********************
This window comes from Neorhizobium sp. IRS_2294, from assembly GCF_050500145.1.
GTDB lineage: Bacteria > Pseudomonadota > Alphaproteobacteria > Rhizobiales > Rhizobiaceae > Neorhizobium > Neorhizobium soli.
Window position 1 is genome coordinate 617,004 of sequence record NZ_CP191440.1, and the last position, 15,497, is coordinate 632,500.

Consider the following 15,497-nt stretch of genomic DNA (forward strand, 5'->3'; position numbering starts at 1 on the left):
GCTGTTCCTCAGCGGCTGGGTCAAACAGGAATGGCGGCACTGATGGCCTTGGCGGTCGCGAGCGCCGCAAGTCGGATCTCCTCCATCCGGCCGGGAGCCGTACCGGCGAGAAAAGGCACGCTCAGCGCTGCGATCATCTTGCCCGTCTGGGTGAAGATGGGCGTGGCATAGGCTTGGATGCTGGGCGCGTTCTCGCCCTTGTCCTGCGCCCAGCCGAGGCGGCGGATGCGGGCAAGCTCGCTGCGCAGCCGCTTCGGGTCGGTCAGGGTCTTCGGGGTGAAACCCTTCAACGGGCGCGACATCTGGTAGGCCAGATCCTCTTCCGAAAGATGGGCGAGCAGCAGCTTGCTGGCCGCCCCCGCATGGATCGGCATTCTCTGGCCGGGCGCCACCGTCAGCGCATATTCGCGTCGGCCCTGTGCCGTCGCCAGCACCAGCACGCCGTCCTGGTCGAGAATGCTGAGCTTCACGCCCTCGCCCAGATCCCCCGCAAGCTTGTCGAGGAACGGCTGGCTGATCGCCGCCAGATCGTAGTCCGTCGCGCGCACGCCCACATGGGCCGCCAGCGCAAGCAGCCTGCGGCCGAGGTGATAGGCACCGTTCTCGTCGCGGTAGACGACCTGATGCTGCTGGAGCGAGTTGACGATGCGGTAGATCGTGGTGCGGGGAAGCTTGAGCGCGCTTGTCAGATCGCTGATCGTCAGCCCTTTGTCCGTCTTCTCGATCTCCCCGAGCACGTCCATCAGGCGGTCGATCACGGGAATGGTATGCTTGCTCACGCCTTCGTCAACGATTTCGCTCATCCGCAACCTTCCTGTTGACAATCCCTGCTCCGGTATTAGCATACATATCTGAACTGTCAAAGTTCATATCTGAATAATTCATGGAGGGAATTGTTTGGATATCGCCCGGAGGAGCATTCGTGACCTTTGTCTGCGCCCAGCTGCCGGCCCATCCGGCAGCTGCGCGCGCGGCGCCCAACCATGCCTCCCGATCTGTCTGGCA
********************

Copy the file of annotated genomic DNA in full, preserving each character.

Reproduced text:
This window comes from Neorhizobium sp. IRS_2294, from assembly GCF_050500145.1.
GTDB lineage: Bacteria > Pseudomonadota > Alphaproteobacteria > Rhizobiales > Rhizobiaceae > Neorhizobium > Neorhizobium soli.
Window position 1 is genome coordinate 617,004 of sequence record NZ_CP191440.1, and the last position, 15,497, is coordinate 632,500.

Consider the following 15,497-nt stretch of genomic DNA (forward strand, 5'->3'; position numbering starts at 1 on the left):
GCTGTTCCTCAGCGGCTGGGTCAAACAGGAATGGCGGCACTGATGGCCTTGGCGGTCGCGAGCGCCGCAAGTCGGATCTCCTCCATCCGGCCGGGAGCCGTACCGGCGAGAAAAGGCACGCTCAGCGCTGCGATCATCTTGCCCGTCTGGGTGAAGATGGGCGTGGCATAGGCTTGGATGCTGGGCGCGTTCTCGCCCTTGTCCTGCGCCCAGCCGAGGCGGCGGATGCGGGCAAGCTCGCTGCGCAGCCGCTTCGGGTCGGTCAGGGTCTTCGGGGTGAAACCCTTCAACGGGCGCGACATCTGGTAGGCCAGATCCTCTTCCGAAAGATGGGCGAGCAGCAGCTTGCTGGCCGCCCCCGCATGGATCGGCATTCTCTGGCCGGGCGCCACCGTCAGCGCATATTCGCGTCGGCCCTGTGCCGTCGCCAGCACCAGCACGCCGTCCTGGTCGAGAATGCTGAGCTTCACGCCCTCGCCCAGATCCCCCGCAAGCTTGTCGAGGAACGGCTGGCTGATCGCCGCCAGATCGTAGTCCGTCGCGCGCACGCCCACATGGGCCGCCAGCGCAAGCAGCCTGCGGCCGAGGTGATAGGCACCGTTCTCGTCGCGGTAGACGACCTGATGCTGCTGGAGCGAGTTGACGATGCGGTAGATCGTGGTGCGGGGAAGCTTGAGCGCGCTTGTCAGATCGCTGATCGTCAGCCCTTTGTCCGTCTTCTCGATCTCCCCGAGCACGTCCATCAGGCGGTCGATCACGGGAATGGTATGCTTGCTCACGCCTTCGTCAACGATTTCGCTCATCCGCAACCTTCCTGTTGACAATCCCTGCTCCGGTATTAGCATACATATCTGAACTGTCAAAGTTCATATCTGAATAATTCATGGAGGGAATTGTTTGGATATCGCCCGGAGGAGCATTCGTGACCTTTGTCTGCGCCCAGCTGCCGGCCCATCCGGCAGCTGCGCGCGCGGCGCCCAACCATGCCTCCCGATCTGTCTGGCA